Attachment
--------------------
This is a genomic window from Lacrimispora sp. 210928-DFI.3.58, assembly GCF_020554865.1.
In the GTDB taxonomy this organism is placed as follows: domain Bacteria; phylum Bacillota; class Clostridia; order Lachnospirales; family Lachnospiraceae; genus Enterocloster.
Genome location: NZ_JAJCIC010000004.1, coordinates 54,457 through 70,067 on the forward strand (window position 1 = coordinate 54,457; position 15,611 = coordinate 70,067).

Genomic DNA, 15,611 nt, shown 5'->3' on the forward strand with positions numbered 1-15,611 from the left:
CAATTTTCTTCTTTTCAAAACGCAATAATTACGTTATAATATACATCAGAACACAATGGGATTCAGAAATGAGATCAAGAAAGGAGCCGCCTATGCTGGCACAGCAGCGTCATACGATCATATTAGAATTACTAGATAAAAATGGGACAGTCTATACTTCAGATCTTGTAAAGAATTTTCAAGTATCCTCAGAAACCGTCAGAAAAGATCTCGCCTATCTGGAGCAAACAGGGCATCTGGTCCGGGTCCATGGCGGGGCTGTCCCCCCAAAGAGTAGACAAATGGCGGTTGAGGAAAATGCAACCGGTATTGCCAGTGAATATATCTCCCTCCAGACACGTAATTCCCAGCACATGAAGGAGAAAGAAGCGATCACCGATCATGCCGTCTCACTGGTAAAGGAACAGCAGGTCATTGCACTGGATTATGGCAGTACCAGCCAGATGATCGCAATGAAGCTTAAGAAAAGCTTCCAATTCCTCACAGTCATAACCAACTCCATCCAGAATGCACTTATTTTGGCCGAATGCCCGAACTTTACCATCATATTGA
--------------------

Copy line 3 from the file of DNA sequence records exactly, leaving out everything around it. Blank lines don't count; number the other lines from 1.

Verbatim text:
Genome location: NZ_JAJCIC010000004.1, coordinates 54,457 through 70,067 on the forward strand (window position 1 = coordinate 54,457; position 15,611 = coordinate 70,067).